A new record by the Musica Nova Ensemble to come out in Autumn 2017 !
Jacob Handl -Motets
CD, Le palais des dégustateurs
Towards the end of the Renaissance, the motet genre experienced a kind of golden age. Since the 1550s, works dedicated to this genre came about steadily one after another, with Giovanni Pierluigi da Palestrina composing nearly 300 and his contemporary Roland de Lassus more than 700. That is without taking into account the printed anthologies associated with this genre, which were circulated around big music publishing cities such as Venice, Nuremberg, Paris and Antwerp, and spread throughout all of Europe.
In Prague, at the centre of the Empire, music publishing also experienced a remarkable growth. This was enhanced by the establishment of the Habsburg residence in the capital Bohemia in 1583. Whilst Philippe de Monte, the appointed composer of Rudolf II’s imperial chapel, published around 250 of his motets primarily in Venice, evolving somewhat on the sidelines was the work of a more discreet author. Jacobus Handl succeeded at one the most ambitious projects devoted to this genre, in publishing 374 motets in close collaboration with the main publisher in Prague at the time, Jiří Nigrin.
Plainly entitled Opus musicum (Work of Music), this collection is exceptional in many respects. Made in a very short time (its four volumes were published between 1586 and 1591), its distinctive feature is that it is designed to follow the process of a liturgical year. This type of order had already been followed in some previous anthologies, particularly by Heinrich Isaac, the composer of Maximilian I, at the beginning of the century. However this was the first time that such achievement came from close collaboration between a composer and a publisher.
Handel was in fact a cantor in a small Romanesque church in Prague’s old town, just a few steps away from the Nigrin workshop where his brother George Handel worked as a publisher too, acting as an intermediary between the Church and the workshop press. Nigrin, who printed all kinds of books, from extemporary information sheets to major works on astronomy and botany, was fully aware of the importance of this publication. Within his catalogue of musical publishing, mostly provided from Bohemia, the Opus musicum is considered a masterpiece.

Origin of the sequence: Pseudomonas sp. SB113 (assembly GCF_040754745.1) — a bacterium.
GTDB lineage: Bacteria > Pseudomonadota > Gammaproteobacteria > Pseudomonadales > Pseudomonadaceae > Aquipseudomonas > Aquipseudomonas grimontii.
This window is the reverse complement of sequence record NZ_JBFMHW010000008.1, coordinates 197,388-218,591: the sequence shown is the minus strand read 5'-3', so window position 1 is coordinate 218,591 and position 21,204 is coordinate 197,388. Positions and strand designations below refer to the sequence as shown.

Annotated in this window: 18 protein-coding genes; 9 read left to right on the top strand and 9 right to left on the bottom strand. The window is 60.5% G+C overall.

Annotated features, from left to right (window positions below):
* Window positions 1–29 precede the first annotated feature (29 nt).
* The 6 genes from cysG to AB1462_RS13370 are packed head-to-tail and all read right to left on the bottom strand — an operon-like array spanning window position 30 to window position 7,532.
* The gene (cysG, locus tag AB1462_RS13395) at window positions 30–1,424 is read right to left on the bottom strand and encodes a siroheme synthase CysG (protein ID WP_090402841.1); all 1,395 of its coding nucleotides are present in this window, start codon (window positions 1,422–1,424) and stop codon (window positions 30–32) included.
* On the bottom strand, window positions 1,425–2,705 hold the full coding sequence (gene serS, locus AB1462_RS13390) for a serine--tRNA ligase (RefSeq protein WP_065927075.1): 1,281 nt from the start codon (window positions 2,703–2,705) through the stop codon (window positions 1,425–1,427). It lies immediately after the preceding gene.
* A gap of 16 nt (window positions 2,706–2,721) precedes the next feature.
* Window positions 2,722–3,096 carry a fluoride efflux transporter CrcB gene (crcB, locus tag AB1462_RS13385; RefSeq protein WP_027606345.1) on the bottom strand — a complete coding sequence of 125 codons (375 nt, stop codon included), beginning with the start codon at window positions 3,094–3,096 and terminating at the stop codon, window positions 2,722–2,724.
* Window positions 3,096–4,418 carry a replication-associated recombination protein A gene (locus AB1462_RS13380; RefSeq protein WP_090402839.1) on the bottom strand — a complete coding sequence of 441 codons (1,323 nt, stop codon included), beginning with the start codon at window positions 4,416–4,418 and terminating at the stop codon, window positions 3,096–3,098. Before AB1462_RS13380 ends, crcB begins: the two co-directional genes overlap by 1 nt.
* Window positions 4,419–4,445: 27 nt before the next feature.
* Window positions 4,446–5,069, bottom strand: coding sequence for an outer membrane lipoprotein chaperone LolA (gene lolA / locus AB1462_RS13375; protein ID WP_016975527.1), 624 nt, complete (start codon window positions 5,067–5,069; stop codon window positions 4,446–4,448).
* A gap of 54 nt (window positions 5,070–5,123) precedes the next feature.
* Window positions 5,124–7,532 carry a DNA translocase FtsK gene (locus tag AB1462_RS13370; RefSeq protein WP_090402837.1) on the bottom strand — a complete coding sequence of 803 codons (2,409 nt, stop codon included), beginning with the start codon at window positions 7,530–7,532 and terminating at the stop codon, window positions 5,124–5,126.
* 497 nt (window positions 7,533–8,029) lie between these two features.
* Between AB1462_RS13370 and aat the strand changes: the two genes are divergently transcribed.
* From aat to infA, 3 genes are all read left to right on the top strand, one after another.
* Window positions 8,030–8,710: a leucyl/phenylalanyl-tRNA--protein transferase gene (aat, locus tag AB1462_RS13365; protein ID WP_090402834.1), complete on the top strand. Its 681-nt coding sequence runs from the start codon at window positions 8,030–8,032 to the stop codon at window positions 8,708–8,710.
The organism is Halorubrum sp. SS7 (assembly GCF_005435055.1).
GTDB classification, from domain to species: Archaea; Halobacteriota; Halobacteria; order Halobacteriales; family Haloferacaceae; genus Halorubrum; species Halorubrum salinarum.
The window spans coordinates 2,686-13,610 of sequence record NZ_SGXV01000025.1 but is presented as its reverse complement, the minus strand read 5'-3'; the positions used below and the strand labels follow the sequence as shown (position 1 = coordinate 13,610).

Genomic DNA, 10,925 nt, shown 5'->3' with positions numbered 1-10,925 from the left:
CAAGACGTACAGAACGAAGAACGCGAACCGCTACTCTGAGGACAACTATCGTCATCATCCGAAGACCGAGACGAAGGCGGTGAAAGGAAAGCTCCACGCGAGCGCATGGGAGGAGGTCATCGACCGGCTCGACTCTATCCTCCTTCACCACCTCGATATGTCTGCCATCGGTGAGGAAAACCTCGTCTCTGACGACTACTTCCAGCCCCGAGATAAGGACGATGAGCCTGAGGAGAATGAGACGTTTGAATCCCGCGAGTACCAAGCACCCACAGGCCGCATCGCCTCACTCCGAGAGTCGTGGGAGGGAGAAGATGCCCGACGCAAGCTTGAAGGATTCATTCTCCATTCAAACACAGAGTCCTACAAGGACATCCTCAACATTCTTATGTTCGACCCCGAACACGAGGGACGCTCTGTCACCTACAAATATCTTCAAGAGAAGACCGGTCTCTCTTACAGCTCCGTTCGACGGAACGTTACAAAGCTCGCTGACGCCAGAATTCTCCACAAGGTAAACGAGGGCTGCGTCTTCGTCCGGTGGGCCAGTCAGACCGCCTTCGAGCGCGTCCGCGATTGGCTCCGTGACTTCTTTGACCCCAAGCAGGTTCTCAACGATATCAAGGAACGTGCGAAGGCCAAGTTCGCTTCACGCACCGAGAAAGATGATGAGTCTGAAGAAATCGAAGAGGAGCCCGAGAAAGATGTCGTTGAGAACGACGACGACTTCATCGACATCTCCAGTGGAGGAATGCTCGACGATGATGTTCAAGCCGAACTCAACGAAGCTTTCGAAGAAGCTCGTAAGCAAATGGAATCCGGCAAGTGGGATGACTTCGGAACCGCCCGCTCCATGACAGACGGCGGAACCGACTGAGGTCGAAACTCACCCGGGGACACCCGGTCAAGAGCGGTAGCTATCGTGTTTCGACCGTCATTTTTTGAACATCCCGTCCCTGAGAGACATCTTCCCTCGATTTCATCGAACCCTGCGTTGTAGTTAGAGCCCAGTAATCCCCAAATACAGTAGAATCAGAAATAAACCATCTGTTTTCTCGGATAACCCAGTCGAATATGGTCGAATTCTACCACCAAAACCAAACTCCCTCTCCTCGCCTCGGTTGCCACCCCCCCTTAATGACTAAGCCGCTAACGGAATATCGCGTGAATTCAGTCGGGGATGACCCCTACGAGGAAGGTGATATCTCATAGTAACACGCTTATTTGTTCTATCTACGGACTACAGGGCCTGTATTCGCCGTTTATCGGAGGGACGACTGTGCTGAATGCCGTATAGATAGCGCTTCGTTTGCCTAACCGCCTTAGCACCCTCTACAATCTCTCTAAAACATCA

Marc Desmet, musicologist
“Echoes of Babel” : Musica Nova’s new programme
with a documentary by Yves Bénitah & Patrice Pegeault, produced by Acte Public Compagnie
documentary screening on October 20th at 6.30 pm at the Médiathèque de Vaise
The Musica Nova Ensemble presents an original program blending Early and Contemporary Music by way of Mediterranean depth of thought. Reflecting an impressive linguistic and cultural richness, the sounds of Southern Europe, of the Maghreb, of the Middle East, and those of the Byzantium are brought together in a single encounter. The work commissioned to Saed Haddad, a Jordanian-born composer, brings to light the harmonies between the polyphonies of the Middle Ages and the monodies sung by the Moroccan Anass Habib, accompanied by Aurélie Tissot’s qanun.
The myth of Babel, reflecting both fear and defiance towards the Hereafter, has generated a profound fascination in the minds of men. Surpassing one’s own limits and earthly condition, building higher and ascending spiritually, this may be the substance that all mortals share. The Gothic cathedrals of the Middle-Ages testify to this day to this incessant quest of reaching the peaks of existence, but music also yields to the desire of producing works of inordinate proportions. It is this desire that has led the people in Babel to align their forces in all their diversity. It is also the reason why they became subjects of Divine punishment, a penance which gave rise to a diversity of languages, bringing chaos and incomprehension on Earth. “Rewriting Babel” could allow us to consider the dissimilarity of languages not as a source of dissension, but as a reason to search for harmony. For lack of a tower, this program
proposes to build a musical architecture, while laying down a possibly even greater defiance.
Languages in their diversity show and preserve identity, but they may also enrich one’s voice with strange sounds, while their knowledge may amend one’s world-view. For singers, exploring languages is an everyday work, a voyage deep within the human heart, a barrier always pushed further, feeding the imaginary. Musica Nova’s instinct was to open its musical field to Mediterranean traditional sacred music. Be they Byzantine, Aramaic, Lebanese, Algerian,…these songs may recall the monophonic origins of Mediaeval polyphonies. The meeting with Moroccan singer Anass Habib has been crucial for this project, partly because of his anchorage in traditional Moroccan culture, but also due to his desire to explore all Mediterranean music regardless of religious beliefs.
The work thus created stems from a desire to build, beyond all linguistic and musical differences, an edifice respectful of diversity.